Anger. Bewilderment. Pain. Defeat. Joy. Relief. Happiness. Triumph.

My dad, a conservative Baptist, called me on the final night of Conference. While sitting in our hotel room, we talked about what would be the outcome. With a moderate level of calm, I explained to him that there were two parties going on: “one filled with tears, the other filled with beers.” He understood completely. He knew what I did. What I had learned in the last two years serving as a “progressively moderate liberal” black pastor in a predominately white conservative rural area. We both knew that liberal and conservative Christians didn’t truly understand each other. We knew this because we had been striving to understand each other for years. We knew because we both have attended meetings, bible studies, and worship services centered around discrediting the other with “biblical evidence and cultural logic.” We knew because we live in America.

The Rev. Dr. Joe Daniels, pastor of Emory Fellowship UMC in Washington, D.C. reminded a group of One Church Plan supporters in that jam-packed Courtyard Marriott room that what we are embarking on is a microcosm of our current political climate in the United States. Dr. Daniels emphasized that if we are going to redeem the church we must stand EQUALLY for justice and against any forms of division that may creep in among us.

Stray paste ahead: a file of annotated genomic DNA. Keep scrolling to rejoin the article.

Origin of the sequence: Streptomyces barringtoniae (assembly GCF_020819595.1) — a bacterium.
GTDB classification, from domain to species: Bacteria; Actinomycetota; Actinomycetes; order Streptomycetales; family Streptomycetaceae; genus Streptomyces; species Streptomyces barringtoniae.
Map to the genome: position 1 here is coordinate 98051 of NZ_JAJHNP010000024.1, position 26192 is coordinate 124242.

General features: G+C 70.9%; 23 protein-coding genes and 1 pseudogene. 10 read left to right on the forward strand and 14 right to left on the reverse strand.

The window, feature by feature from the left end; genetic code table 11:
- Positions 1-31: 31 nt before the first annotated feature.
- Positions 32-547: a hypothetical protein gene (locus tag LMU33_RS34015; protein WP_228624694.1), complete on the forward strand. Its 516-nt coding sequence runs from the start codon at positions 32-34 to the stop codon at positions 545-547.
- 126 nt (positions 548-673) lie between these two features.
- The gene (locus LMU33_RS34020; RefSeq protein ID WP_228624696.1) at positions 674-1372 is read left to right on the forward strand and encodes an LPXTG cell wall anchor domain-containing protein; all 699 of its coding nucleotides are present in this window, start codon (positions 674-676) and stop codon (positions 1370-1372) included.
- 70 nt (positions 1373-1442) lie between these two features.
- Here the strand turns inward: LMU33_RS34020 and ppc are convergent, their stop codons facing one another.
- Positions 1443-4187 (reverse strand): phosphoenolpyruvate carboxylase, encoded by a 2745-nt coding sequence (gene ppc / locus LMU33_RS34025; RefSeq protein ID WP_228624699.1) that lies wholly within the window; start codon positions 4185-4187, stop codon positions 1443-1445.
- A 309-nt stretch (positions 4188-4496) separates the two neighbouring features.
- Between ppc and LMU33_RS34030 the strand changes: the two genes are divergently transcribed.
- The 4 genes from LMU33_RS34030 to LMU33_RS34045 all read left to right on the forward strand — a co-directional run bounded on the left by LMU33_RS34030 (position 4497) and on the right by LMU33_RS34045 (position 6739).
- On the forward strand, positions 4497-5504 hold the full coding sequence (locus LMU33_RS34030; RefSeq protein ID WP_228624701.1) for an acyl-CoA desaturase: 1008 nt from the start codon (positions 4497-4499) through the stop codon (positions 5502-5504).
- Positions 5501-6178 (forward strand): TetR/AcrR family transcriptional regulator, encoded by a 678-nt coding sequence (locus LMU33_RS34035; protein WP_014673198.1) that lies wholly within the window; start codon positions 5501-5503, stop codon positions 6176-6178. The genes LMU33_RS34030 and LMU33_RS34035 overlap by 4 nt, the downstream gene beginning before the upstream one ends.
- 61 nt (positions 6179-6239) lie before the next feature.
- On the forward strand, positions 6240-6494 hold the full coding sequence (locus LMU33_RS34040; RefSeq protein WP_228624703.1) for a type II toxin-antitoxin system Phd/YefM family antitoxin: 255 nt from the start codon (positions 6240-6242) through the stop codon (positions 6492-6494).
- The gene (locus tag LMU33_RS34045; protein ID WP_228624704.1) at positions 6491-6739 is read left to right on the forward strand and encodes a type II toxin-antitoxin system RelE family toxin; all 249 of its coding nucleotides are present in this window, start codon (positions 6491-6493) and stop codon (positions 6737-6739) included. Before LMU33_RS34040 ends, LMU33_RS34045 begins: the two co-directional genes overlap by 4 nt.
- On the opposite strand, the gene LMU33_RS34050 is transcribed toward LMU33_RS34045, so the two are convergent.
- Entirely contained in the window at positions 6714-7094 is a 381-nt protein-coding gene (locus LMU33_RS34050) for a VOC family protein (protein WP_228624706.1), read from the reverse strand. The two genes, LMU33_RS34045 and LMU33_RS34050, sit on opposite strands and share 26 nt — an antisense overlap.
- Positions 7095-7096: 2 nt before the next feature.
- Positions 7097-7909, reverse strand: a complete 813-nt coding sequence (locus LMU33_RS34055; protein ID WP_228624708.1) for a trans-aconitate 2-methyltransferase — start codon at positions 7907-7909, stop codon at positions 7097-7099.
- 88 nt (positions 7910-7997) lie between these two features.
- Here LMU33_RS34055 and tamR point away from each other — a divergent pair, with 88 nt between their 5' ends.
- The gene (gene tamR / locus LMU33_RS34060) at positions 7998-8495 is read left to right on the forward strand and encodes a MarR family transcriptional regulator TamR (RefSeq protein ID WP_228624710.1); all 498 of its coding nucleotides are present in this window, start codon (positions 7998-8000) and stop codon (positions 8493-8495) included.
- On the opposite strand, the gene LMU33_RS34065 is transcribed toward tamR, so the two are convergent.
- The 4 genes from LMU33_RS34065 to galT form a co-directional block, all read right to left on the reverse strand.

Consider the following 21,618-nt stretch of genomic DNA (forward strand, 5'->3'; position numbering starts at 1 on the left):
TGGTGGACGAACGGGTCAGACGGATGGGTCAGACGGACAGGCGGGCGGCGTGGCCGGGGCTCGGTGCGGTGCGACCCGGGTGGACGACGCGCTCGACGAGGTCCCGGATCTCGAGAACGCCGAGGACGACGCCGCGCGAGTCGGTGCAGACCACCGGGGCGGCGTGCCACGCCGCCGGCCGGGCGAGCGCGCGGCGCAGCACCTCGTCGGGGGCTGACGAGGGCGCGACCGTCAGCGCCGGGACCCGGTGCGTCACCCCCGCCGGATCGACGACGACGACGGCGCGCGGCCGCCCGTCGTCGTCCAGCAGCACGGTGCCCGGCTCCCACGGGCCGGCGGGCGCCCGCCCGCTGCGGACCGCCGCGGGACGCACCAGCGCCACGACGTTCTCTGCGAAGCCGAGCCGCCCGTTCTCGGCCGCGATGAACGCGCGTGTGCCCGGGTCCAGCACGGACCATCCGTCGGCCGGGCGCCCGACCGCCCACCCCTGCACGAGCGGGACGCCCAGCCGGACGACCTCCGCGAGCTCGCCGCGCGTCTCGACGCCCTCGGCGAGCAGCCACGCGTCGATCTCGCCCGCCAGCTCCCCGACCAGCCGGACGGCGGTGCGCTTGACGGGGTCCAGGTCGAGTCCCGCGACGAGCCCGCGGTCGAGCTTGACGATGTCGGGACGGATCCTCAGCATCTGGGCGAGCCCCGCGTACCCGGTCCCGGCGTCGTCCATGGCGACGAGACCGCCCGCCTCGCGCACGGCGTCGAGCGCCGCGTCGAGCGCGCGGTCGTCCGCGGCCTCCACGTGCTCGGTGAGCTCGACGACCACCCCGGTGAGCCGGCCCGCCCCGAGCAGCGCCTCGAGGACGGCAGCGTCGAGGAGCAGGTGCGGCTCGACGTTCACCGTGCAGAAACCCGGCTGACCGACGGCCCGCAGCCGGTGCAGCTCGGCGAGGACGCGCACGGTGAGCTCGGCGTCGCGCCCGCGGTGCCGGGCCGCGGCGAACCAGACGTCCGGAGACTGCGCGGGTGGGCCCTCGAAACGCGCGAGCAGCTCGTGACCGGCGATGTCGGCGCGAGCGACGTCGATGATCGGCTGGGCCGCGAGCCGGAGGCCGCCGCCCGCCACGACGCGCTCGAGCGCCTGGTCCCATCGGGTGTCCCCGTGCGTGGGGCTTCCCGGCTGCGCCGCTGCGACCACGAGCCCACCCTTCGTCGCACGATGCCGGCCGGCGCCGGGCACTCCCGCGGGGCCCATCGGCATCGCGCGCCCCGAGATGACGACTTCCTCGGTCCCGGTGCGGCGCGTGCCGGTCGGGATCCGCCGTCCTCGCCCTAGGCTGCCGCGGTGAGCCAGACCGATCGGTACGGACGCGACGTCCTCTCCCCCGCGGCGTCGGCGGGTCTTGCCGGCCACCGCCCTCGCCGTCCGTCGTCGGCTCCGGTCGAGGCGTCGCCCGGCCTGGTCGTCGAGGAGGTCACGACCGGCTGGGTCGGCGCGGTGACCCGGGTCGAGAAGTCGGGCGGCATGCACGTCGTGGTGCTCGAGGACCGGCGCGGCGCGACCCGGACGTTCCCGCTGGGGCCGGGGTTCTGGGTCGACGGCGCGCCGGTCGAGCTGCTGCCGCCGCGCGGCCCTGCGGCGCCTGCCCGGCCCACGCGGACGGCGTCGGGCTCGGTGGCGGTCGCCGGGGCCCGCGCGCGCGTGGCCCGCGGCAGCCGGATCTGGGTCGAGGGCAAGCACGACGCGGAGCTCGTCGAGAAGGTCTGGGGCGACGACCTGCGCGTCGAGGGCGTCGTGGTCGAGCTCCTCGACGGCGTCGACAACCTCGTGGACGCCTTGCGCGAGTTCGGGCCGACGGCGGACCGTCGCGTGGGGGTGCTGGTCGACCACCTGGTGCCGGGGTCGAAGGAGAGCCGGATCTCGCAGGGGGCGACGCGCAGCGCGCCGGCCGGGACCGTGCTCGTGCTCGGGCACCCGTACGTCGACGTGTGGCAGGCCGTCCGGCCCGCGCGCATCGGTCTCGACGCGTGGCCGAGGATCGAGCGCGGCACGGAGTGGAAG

When a prophet speaks it behooves one to listen…

He couldn’t have been more right! We should not be swayed by our political and ideological leanings. Fortunately for the Church, we are submitted to a God who is moved not by legislation and votes but by the Spirit and those called out peculiar people who will worship in spirit and truth. Unfortunately for us, the people called [United] Methodist, we missed that opportunity. There was singing but little worship. There was preaching but little conviction. There was prayer but much doubt and worry. The conservative groups feel vindicated against wrath of the liberal, while the liberal feels enraged and disheartened by the conservative vote for the Traditional Plan.